Wireless customers with AT&T, Cricket Wireless, T-Mobile, and Verizon all reported outages across the country this morning. And just like clockwork, some folks online pounced on the disruption as evidence of a global conspiracy.

Alex Jones, arguably America’s most popular conspiracy theorist, believes the telecom outage is a direct result of Chinese hackers.

“Is it a cyber attack? AT&T is being very tight-lipped,” Jones insisted in a web broadcast on Thursday in his typical “just asking questions” style.

In fact, even people who aren’t known conspiracy theorists were bringing up the apocalyptic Netflix movie Leave the World Behind, causing the title to trend on X.

“Predictive programming from the Netflix movie ‘Leave The World Behind,’” a prominent X account that shares QAnon conspiracy theories wrote on Thursday.

“No internet. No phones. No going back to normal,” the account continued, echoing the movie’s promotional tagline.

And while that really is how the movie is promoted on Netflix, there’s no evidence this outage is “predictive programming,” a term used by some conspiracy theorists to explain how speculative fiction sometimes accurately predicts events in the real world. In the real world, sometimes artists simply predict events because they’re because they’re lucky or have a good handle on things likely to happen in the future.

Leave the World Behind movie stars Julia Roberts, Ethan Hawke, and Mahershala Ali, and follows two families as they try to navigate the world after a mysterious attack, possibly by a foreign adversary, destroys modern technology like cellphone service, internet access, and TV broadcasts.

Believe it or not, the movie was already a popular movie with people who might have a screw loose. Why? It was executive produced by Barack and Michelle Obama, who have a producing deal with Netflix. The Obamas figure prominently in baseless conspiracy theories that hinge on a worldwide network of pedophiles controlling the world and that Michelle Obama is transgender. Not to mention the birther conspiracy theory, an idea that President Obama wasn’t born in the U.S. which President Donald Trump helped spread.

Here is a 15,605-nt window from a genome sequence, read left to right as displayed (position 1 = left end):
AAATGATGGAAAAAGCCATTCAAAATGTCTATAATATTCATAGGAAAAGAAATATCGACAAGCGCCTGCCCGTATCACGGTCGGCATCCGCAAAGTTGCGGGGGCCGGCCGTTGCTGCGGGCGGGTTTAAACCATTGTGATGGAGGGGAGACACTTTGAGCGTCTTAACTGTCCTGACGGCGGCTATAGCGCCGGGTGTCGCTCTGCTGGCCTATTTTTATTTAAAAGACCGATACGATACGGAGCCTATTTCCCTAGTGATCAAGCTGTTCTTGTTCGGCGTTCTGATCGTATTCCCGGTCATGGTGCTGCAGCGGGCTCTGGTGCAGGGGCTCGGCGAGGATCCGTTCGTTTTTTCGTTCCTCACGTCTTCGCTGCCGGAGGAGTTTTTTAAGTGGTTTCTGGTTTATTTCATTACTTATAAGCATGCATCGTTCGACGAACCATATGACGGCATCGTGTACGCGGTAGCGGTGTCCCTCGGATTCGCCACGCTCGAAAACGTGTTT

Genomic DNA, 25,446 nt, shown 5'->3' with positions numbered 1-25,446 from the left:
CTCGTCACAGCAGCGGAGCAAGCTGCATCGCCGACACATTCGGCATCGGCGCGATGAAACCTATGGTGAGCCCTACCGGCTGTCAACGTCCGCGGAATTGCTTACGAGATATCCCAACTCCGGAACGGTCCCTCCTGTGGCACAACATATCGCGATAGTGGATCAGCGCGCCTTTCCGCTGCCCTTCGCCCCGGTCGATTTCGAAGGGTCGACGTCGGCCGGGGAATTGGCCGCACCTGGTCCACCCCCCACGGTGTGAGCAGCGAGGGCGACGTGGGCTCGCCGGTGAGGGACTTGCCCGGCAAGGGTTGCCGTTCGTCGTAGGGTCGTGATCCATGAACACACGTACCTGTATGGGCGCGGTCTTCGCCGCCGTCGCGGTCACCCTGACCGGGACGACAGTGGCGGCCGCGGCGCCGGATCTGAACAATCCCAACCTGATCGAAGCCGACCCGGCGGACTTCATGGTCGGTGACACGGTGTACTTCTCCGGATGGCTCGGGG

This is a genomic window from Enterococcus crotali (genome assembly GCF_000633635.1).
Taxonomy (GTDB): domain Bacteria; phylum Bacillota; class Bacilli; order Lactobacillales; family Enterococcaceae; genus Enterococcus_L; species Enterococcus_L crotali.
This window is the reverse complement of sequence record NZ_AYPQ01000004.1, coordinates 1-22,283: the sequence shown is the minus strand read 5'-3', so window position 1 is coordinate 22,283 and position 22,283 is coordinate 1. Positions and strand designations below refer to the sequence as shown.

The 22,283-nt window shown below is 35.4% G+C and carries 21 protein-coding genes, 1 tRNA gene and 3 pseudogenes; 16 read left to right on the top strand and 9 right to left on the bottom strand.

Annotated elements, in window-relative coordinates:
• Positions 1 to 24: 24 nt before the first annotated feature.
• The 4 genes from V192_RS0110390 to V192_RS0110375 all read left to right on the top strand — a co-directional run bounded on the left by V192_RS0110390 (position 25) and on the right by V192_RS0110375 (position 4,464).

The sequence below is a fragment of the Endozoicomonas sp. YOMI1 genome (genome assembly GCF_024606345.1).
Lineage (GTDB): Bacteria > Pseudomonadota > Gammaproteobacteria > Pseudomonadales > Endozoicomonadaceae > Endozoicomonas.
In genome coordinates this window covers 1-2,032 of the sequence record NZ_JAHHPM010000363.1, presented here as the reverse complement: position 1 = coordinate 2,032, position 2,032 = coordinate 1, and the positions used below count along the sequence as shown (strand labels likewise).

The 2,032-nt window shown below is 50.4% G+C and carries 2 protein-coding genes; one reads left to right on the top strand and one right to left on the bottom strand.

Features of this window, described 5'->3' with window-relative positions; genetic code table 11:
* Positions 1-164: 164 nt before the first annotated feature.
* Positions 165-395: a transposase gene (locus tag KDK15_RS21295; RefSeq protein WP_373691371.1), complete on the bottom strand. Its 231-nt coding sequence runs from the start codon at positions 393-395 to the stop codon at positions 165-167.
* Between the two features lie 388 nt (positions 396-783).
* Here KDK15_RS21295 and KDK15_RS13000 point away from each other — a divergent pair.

But it wasn’t just conspiracy theorists who were comparing this outage to Leave the World Behind. Apocalyptic movies work by tapping into our greatest fears for the future. In this case, the movie did a good job of making viewers feel like they weren’t sure what was happening. And when it’s difficult to get real information—as it obviously was for the characters in the movie—several conflicting narratives can start to spread, including rumors about who or what was actually causing the communications breakdown.

We use movies like Leave the World Behind as cultural touchstones—a shared shorthand when something scary or unjust happens. If the movie is popular enough, it makes sense and everyone instantly knows what you’re getting at, like when the Syrian refugee crisis hit Europe in 2015 and people were comparing the horrific photos that were emerging to the 2006 dystopian film Children of Men.

Other times the meaning of a film requires a lot more interpretation, like when I argued in 2018 that Bird Box, the Netflix movie starring Sandra Bullock, was the first great monster movie where the unseen horror was social media. But whether it’s Bird Box or Leave the World Behind, we clearly live in an era of incredible unease around technology. We’re all staring at our phones and other screens for hours each day and none of this “connection” is making us feel any more connected to other humans.

It’s that alienation that can drive many people further into conspiracy theories in a vicious cycle that’s enticing for its simplicity. But why would President Obama help make an entire movie about a plan to disrupt communications and then actually carry out that plan? Apparently in the minds of conspiracy theorists, guys like Obama are all villains in a James Bond movie who tell you their entire plot before they carry it out, giving the hero just enough time to save the day.

Again, there’s no evidence that anything happening with today’s telecom outage is anything but a normal service disruption. But if you start seeing hundreds of self-driving Teslas piling up with no humans inside, then you can start to worry.

Update, 9:50 p.m. ET: AT&T has released a statement to explain that today’s outage wasn’t a cyberattack.

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